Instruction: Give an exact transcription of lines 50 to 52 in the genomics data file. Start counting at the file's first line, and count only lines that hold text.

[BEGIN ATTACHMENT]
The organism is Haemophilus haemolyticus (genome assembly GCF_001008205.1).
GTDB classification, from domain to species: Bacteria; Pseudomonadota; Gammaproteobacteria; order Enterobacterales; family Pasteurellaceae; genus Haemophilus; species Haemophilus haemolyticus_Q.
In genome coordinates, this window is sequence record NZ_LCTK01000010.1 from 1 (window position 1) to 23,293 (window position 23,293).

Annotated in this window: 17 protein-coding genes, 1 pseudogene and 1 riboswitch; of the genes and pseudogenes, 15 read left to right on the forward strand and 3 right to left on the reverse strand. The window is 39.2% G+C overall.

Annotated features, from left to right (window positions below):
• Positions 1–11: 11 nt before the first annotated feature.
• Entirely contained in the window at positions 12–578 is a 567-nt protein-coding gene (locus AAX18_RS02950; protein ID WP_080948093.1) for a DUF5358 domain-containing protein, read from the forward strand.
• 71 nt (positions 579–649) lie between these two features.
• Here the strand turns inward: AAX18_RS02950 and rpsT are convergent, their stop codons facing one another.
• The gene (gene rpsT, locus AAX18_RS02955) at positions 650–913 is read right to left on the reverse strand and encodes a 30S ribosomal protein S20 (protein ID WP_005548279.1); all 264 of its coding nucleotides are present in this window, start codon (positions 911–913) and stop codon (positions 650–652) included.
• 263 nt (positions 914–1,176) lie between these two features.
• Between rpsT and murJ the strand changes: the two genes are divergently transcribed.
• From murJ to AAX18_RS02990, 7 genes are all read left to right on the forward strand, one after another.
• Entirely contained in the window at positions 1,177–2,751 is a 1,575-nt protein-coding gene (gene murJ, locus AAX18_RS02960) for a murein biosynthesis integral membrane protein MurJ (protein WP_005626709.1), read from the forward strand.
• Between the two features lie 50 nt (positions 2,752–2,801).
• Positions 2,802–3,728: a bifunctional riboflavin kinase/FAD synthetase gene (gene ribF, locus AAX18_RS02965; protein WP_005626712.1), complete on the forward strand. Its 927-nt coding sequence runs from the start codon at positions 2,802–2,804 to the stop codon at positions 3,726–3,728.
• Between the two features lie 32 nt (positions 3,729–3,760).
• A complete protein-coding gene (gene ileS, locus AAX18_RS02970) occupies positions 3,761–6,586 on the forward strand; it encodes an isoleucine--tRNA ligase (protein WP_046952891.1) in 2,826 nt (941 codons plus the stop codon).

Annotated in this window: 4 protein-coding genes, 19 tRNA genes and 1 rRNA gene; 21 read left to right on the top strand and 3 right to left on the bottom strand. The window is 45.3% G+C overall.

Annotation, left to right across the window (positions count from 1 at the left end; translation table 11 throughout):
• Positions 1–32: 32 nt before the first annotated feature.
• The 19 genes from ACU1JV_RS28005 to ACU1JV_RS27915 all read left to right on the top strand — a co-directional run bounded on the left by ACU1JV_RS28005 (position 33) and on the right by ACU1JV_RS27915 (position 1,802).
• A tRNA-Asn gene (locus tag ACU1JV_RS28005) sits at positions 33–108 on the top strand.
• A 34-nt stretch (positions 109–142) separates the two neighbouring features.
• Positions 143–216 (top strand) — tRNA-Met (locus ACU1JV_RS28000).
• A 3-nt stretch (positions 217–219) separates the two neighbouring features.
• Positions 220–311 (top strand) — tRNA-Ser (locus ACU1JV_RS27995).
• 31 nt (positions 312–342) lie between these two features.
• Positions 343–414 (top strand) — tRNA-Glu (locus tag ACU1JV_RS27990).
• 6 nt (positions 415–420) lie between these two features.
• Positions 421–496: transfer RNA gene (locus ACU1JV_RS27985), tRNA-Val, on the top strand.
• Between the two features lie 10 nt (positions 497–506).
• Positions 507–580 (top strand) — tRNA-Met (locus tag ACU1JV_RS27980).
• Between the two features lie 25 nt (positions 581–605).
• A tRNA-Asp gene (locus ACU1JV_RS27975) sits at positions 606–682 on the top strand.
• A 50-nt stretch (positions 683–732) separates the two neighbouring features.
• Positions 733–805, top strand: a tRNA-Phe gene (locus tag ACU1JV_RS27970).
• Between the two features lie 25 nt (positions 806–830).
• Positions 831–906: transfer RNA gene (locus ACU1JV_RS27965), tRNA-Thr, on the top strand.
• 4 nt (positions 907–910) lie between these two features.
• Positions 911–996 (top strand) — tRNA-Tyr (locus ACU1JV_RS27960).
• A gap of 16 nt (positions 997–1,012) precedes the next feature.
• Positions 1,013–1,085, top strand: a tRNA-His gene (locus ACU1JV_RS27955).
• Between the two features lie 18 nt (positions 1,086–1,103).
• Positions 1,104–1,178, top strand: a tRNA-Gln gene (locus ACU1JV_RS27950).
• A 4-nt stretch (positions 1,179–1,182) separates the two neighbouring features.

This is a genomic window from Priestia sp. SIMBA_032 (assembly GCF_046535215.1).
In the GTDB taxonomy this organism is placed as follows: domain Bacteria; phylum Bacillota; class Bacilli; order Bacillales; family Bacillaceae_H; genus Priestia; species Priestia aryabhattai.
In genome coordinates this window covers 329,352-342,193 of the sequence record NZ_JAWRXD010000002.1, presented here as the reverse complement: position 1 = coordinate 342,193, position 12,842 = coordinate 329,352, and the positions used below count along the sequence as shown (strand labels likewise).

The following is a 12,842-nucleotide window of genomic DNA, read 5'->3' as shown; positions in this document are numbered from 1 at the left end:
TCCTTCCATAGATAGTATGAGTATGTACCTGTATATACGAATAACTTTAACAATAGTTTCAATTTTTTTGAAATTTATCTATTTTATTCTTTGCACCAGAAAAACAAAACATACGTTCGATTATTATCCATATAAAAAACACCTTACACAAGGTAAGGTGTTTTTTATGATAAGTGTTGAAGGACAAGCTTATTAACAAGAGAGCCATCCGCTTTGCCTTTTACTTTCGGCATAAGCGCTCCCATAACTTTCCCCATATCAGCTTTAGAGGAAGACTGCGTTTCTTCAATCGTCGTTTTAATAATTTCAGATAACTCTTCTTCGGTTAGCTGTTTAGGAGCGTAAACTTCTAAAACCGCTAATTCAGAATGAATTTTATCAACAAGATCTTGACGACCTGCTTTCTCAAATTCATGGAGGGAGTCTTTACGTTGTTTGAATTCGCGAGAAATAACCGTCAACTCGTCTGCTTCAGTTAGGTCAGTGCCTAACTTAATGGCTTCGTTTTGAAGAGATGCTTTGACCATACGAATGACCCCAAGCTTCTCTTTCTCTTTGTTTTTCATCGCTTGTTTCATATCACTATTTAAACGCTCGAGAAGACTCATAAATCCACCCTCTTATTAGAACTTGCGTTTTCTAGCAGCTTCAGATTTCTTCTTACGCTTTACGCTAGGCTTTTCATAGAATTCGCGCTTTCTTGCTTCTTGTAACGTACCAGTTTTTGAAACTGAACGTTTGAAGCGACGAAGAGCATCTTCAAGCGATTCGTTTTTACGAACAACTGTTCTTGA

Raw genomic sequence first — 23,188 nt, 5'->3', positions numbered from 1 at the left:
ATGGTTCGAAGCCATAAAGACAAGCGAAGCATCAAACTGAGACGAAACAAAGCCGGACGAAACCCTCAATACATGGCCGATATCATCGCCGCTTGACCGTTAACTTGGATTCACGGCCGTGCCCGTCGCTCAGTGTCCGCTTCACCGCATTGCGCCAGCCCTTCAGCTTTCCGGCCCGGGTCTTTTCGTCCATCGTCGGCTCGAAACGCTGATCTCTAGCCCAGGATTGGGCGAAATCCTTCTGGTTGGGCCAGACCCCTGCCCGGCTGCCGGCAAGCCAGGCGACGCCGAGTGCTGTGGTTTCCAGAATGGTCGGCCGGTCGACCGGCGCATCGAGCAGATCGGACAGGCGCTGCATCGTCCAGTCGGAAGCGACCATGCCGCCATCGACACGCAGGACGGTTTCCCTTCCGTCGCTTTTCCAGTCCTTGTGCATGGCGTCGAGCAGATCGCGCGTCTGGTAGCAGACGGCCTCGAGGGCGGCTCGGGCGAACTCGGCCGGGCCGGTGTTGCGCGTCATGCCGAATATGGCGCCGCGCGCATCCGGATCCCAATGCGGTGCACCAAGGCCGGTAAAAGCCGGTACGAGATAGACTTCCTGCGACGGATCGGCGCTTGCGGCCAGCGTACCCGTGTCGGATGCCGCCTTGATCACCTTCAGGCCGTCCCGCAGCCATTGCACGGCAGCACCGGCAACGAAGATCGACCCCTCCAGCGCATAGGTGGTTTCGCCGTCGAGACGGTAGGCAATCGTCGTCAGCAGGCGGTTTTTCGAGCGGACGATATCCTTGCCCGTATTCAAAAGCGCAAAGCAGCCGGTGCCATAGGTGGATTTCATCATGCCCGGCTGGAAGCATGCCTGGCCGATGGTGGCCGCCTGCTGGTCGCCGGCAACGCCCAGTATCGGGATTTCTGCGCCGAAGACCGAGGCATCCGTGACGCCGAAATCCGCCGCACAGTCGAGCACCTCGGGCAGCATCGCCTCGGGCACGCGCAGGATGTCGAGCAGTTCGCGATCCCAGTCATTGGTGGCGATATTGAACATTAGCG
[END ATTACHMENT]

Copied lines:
The following is a 12,842-nucleotide window of genomic DNA, read 5'->3' as shown; positions in this document are numbered from 1 at the left end:
TCCTTCCATAGATAGTATGAGTATGTACCTGTATATACGAATAACTTTAACAATAGTTTCAATTTTTTTGAAATTTATCTATTTTATTCTTTGCACCAGAAAAACAAAACATACGTTCGATTATTATCCATATAAAAAACACCTTACACAAGGTAAGGTGTTTTTTATGATAAGTGTTGAAGGACAAGCTTATTAACAAGAGAGCCATCCGCTTTGCCTTTTACTTTCGGCATAAGCGCTCCCATAACTTTCCCCATATCAGCTTTAGAGGAAGACTGCGTTTCTTCAATCGTCGTTTTAATAATTTCAGATAACTCTTCTTCGGTTAGCTGTTTAGGAGCGTAAACTTCTAAAACCGCTAATTCAGAATGAATTTTATCAACAAGATCTTGACGACCTGCTTTCTCAAATTCATGGAGGGAGTCTTTACGTTGTTTGAATTCGCGAGAAATAACCGTCAACTCGTCTGCTTCAGTTAGGTCAGTGCCTAACTTAATGGCTTCGTTTTGAAGAGATGCTTTGACCATACGAATGACCCCAAGCTTCTCTTTCTCTTTGTTTTTCATCGCTTGTTTCATATCACTATTTAAACGCTCGAGAAGACTCATAAATCCACCCTCTTATTAGAACTTGCGTTTTCTAGCAGCTTCAGATTTCTTCTTACGCTTTACGCTAGGCTTTTCATAGAATTCGCGCTTTCTTGCTTCTTGTAACGTACCAGTTTTTGAAACTGAACGTTTGAAGCGACGAAGAGCATCTTCAAGCGATTCGTTTTTACGAACAACTGTTCTTGA

Raw genomic sequence first — 23,188 nt, 5'->3', positions numbered from 1 at the left: